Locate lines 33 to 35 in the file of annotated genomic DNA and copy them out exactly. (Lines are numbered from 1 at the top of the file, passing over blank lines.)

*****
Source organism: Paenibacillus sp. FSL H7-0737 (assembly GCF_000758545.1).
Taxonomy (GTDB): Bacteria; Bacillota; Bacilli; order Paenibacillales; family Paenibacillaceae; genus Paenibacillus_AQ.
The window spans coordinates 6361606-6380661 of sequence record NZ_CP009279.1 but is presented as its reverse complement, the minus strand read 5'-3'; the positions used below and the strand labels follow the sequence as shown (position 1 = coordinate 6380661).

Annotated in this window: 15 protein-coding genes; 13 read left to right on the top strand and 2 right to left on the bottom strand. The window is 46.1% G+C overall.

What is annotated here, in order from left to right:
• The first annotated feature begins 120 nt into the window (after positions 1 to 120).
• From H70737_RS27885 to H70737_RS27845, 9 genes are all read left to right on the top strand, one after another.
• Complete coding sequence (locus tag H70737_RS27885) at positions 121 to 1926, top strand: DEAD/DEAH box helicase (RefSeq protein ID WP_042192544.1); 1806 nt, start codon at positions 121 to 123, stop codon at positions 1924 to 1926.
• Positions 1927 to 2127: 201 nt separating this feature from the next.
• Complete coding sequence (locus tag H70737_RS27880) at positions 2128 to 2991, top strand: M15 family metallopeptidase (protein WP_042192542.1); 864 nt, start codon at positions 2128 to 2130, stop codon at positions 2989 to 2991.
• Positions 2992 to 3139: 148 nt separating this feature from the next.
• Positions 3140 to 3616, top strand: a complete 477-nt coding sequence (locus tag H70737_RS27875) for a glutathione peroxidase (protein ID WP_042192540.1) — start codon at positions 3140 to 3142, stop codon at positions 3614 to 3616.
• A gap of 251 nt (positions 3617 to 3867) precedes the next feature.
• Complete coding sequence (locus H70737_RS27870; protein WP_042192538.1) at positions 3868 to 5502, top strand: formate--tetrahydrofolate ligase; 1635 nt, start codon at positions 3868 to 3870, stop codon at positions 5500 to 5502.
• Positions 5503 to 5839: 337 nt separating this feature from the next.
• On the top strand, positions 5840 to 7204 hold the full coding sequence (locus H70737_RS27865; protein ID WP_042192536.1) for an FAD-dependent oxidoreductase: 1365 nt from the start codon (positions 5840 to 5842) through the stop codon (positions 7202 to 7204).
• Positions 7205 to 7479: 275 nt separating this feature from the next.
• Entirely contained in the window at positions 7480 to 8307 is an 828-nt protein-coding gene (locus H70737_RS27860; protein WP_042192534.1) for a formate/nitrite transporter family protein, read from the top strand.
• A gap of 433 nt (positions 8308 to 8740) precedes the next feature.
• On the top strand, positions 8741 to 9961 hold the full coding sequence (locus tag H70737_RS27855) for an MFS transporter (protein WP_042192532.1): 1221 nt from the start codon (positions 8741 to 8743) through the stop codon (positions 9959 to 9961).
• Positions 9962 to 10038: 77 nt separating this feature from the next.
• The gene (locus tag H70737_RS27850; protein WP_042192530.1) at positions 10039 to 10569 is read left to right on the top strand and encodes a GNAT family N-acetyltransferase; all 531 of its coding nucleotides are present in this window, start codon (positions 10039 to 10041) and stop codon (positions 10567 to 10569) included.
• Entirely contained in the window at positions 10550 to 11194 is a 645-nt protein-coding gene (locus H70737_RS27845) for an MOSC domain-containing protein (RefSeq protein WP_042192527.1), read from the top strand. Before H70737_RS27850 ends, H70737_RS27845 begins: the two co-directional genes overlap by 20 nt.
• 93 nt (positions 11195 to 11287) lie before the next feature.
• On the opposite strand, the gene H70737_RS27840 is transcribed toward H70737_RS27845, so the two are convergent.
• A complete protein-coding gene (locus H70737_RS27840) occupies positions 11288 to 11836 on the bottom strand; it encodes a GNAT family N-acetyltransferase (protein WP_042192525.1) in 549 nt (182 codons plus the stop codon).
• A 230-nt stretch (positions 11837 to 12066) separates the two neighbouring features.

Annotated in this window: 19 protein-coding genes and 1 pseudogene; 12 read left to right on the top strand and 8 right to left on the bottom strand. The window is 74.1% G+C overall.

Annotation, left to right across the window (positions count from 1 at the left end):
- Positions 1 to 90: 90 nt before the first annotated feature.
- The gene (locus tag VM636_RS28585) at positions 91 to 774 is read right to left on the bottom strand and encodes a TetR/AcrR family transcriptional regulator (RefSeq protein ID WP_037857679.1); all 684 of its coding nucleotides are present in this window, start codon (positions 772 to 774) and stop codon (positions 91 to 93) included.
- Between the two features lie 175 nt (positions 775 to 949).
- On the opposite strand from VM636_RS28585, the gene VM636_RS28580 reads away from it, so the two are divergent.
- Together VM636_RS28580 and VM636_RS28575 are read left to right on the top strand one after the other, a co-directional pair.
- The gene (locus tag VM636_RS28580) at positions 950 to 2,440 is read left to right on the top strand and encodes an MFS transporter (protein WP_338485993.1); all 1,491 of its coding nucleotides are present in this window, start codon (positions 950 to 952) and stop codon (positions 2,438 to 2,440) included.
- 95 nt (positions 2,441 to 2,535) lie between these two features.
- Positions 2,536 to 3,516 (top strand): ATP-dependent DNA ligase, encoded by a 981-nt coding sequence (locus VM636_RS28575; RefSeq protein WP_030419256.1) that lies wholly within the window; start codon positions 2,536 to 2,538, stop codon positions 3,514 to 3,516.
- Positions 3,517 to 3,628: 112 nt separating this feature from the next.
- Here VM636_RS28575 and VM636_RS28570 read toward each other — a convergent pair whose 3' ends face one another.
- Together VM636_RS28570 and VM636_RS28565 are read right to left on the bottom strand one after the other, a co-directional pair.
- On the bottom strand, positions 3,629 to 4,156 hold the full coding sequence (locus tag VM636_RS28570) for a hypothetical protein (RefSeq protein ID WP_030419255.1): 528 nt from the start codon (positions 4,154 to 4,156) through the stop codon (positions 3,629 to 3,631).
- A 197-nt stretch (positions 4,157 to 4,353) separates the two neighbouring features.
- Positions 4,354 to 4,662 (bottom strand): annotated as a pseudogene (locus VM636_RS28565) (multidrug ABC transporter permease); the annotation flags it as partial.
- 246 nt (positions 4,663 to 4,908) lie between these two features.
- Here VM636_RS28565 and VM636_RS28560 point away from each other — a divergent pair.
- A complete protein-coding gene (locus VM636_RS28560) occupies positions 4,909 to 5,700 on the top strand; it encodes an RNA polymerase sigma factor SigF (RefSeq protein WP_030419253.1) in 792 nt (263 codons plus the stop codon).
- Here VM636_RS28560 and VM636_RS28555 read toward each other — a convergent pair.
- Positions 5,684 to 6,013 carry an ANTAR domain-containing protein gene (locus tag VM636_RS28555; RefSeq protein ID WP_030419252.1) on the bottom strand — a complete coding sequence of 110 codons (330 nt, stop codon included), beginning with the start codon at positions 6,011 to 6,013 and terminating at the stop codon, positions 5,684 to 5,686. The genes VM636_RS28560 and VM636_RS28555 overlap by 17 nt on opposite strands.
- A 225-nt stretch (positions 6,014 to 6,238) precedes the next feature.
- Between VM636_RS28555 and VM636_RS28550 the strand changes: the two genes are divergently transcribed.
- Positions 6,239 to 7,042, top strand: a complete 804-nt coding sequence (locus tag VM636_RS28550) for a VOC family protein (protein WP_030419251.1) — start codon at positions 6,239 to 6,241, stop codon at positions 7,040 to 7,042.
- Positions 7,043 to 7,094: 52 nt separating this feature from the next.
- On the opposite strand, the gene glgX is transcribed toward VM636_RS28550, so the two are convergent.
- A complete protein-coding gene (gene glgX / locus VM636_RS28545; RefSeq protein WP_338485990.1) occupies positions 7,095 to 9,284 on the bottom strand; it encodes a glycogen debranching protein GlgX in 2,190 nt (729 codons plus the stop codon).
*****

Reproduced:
- On the opposite strand from VM636_RS28585, the gene VM636_RS28580 reads away from it, so the two are divergent.
- Together VM636_RS28580 and VM636_RS28575 are read left to right on the top strand one after the other, a co-directional pair.
- The gene (locus tag VM636_RS28580) at positions 950 to 2,440 is read left to right on the top strand and encodes an MFS transporter (protein WP_338485993.1); all 1,491 of its coding nucleotides are present in this window, start codon (positions 950 to 952) and stop codon (positions 2,438 to 2,440) included.